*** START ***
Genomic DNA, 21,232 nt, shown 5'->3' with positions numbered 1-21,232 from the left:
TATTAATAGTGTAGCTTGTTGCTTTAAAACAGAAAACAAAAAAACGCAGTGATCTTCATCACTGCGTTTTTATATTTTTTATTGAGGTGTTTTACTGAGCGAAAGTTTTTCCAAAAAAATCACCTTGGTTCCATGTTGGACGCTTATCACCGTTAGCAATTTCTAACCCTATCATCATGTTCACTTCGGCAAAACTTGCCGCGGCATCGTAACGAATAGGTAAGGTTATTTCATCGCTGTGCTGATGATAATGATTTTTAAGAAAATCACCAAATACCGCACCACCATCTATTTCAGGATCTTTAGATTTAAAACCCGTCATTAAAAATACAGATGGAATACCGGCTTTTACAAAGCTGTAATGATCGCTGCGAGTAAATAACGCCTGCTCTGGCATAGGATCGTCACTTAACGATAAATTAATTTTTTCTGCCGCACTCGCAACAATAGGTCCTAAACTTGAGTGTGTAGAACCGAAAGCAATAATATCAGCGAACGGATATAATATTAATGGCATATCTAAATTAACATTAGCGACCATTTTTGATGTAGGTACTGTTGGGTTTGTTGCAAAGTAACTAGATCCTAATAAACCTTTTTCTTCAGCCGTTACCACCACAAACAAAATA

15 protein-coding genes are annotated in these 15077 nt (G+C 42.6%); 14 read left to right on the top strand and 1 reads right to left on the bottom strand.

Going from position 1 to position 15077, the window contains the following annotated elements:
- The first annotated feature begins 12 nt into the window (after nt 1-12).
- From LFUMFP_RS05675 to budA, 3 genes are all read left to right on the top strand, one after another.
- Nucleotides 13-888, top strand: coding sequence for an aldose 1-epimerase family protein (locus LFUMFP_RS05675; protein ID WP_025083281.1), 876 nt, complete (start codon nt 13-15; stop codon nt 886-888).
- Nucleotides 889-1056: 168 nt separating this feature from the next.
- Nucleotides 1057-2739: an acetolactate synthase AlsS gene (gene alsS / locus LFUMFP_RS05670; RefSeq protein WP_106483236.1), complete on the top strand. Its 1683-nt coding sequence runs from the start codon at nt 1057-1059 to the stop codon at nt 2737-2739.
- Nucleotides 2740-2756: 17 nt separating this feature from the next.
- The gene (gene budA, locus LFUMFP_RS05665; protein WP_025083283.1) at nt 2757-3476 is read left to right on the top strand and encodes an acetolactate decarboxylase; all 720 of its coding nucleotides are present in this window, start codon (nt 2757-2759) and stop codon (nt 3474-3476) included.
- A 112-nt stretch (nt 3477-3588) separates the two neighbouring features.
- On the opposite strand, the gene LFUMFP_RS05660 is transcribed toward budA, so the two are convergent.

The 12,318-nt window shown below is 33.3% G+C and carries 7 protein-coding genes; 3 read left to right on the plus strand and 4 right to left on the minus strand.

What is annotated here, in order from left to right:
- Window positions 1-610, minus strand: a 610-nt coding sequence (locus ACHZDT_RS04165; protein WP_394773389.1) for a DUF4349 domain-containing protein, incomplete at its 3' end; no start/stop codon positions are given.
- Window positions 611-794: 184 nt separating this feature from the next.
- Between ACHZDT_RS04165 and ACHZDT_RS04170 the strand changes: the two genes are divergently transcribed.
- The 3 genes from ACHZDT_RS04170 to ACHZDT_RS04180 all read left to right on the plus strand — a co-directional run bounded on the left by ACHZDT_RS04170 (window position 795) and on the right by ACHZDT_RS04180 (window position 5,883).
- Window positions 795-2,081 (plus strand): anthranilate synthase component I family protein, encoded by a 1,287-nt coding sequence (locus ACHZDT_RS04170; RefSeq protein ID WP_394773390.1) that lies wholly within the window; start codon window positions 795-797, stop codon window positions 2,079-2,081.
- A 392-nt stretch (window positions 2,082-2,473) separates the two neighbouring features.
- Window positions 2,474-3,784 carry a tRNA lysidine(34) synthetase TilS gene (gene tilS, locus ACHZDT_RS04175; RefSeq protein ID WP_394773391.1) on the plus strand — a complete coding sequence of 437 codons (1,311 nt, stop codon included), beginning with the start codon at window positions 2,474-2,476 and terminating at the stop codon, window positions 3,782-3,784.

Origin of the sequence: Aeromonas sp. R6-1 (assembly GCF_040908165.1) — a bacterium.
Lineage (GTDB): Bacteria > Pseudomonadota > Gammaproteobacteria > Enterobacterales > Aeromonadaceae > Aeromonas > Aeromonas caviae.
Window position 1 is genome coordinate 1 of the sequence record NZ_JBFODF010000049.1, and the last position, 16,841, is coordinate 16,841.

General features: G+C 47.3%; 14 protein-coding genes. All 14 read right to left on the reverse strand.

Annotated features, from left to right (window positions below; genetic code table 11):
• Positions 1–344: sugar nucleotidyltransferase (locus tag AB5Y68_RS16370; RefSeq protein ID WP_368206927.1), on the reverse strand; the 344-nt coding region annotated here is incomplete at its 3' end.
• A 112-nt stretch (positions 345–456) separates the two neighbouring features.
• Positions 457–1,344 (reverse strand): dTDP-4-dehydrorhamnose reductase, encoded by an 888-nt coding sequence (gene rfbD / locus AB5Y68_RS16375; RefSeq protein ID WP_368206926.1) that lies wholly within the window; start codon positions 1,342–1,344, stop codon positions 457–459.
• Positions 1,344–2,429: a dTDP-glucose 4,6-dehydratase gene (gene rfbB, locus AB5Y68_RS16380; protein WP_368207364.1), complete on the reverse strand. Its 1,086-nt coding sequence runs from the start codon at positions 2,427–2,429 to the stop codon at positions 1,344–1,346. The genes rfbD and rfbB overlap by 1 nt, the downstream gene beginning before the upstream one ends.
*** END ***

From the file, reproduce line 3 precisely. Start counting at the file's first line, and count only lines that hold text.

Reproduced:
15 protein-coding genes are annotated in these 15077 nt (G+C 42.6%); 14 read left to right on the top strand and 1 reads right to left on the bottom strand.